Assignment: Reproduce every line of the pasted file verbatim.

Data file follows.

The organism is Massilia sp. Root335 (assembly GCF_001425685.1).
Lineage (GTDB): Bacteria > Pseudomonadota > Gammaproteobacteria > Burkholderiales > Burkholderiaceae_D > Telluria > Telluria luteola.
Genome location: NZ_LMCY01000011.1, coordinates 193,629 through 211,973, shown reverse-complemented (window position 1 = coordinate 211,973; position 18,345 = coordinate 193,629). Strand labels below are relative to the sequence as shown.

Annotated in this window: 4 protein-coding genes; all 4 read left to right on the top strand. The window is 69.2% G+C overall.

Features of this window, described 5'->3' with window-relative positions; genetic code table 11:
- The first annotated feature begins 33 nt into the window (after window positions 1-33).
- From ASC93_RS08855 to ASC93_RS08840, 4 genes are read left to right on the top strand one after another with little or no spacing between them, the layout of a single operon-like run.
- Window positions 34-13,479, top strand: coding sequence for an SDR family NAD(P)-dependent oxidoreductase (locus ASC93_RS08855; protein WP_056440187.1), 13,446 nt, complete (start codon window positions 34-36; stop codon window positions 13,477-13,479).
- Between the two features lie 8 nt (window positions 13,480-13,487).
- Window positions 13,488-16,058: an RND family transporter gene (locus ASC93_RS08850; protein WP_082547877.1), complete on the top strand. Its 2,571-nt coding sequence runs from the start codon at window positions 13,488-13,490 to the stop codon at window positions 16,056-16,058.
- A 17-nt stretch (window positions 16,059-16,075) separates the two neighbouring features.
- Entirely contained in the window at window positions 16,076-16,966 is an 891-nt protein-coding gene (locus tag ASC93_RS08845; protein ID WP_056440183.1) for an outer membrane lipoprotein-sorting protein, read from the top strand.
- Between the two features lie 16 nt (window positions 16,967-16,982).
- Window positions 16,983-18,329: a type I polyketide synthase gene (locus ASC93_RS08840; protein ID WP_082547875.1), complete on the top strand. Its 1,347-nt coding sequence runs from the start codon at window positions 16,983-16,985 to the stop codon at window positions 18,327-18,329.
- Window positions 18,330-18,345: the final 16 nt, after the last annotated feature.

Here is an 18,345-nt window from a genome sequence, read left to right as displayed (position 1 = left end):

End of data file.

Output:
The organism is Massilia sp. Root335 (assembly GCF_001425685.1).
Lineage (GTDB): Bacteria > Pseudomonadota > Gammaproteobacteria > Burkholderiales > Burkholderiaceae_D > Telluria > Telluria luteola.
Genome location: NZ_LMCY01000011.1, coordinates 193,629 through 211,973, shown reverse-complemented (window position 1 = coordinate 211,973; position 18,345 = coordinate 193,629). Strand labels below are relative to the sequence as shown.

Annotated in this window: 4 protein-coding genes; all 4 read left to right on the top strand. The window is 69.2% G+C overall.

Features of this window, described 5'->3' with window-relative positions; genetic code table 11:
- The first annotated feature begins 33 nt into the window (after window positions 1-33).
- From ASC93_RS08855 to ASC93_RS08840, 4 genes are read left to right on the top strand one after another with little or no spacing between them, the layout of a single operon-like run.
- Window positions 34-13,479, top strand: coding sequence for an SDR family NAD(P)-dependent oxidoreductase (locus ASC93_RS08855; protein WP_056440187.1), 13,446 nt, complete (start codon window positions 34-36; stop codon window positions 13,477-13,479).
- Between the two features lie 8 nt (window positions 13,480-13,487).
- Window positions 13,488-16,058: an RND family transporter gene (locus ASC93_RS08850; protein WP_082547877.1), complete on the top strand. Its 2,571-nt coding sequence runs from the start codon at window positions 13,488-13,490 to the stop codon at window positions 16,056-16,058.
- A 17-nt stretch (window positions 16,059-16,075) separates the two neighbouring features.
- Entirely contained in the window at window positions 16,076-16,966 is an 891-nt protein-coding gene (locus tag ASC93_RS08845; protein ID WP_056440183.1) for an outer membrane lipoprotein-sorting protein, read from the top strand.
- Between the two features lie 16 nt (window positions 16,967-16,982).
- Window positions 16,983-18,329: a type I polyketide synthase gene (locus ASC93_RS08840; protein ID WP_082547875.1), complete on the top strand. Its 1,347-nt coding sequence runs from the start codon at window positions 16,983-16,985 to the stop codon at window positions 18,327-18,329.
- Window positions 18,330-18,345: the final 16 nt, after the last annotated feature.

Here is an 18,345-nt window from a genome sequence, read left to right as displayed (position 1 = left end):